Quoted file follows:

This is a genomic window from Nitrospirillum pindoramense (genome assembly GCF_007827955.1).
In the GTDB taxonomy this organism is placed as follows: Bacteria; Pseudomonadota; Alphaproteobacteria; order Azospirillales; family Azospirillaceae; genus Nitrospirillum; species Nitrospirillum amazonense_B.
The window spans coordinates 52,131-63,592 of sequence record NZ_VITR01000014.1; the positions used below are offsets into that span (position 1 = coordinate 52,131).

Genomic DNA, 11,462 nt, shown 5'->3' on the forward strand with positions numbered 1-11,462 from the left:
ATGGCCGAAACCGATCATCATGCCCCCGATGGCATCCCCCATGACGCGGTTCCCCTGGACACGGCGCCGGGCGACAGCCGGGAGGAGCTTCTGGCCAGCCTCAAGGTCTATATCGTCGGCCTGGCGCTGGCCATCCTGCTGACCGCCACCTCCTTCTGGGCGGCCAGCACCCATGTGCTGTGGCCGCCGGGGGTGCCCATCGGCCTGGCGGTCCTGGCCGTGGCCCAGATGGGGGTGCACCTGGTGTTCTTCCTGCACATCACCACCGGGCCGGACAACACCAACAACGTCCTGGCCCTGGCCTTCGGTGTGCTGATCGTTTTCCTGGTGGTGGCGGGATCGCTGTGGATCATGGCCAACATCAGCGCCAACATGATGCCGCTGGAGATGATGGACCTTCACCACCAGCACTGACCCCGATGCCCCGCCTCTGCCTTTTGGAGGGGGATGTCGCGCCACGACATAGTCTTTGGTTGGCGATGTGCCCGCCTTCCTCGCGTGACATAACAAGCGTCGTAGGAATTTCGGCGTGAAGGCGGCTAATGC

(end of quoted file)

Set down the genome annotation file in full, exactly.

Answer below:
This is a genomic window from Nitrospirillum pindoramense (genome assembly GCF_007827955.1).
In the GTDB taxonomy this organism is placed as follows: Bacteria; Pseudomonadota; Alphaproteobacteria; order Azospirillales; family Azospirillaceae; genus Nitrospirillum; species Nitrospirillum amazonense_B.
The window spans coordinates 52,131-63,592 of sequence record NZ_VITR01000014.1; the positions used below are offsets into that span (position 1 = coordinate 52,131).

Genomic DNA, 11,462 nt, shown 5'->3' on the forward strand with positions numbered 1-11,462 from the left:
ATGGCCGAAACCGATCATCATGCCCCCGATGGCATCCCCCATGACGCGGTTCCCCTGGACACGGCGCCGGGCGACAGCCGGGAGGAGCTTCTGGCCAGCCTCAAGGTCTATATCGTCGGCCTGGCGCTGGCCATCCTGCTGACCGCCACCTCCTTCTGGGCGGCCAGCACCCATGTGCTGTGGCCGCCGGGGGTGCCCATCGGCCTGGCGGTCCTGGCCGTGGCCCAGATGGGGGTGCACCTGGTGTTCTTCCTGCACATCACCACCGGGCCGGACAACACCAACAACGTCCTGGCCCTGGCCTTCGGTGTGCTGATCGTTTTCCTGGTGGTGGCGGGATCGCTGTGGATCATGGCCAACATCAGCGCCAACATGATGCCGCTGGAGATGATGGACCTTCACCACCAGCACTGACCCCGATGCCCCGCCTCTGCCTTTTGGAGGGGGATGTCGCGCCACGACATAGTCTTTGGTTGGCGATGTGCCCGCCTTCCTCGCGTGACATAACAAGCGTCGTAGGAATTTCGGCGTGAAGGCGGCTAATGC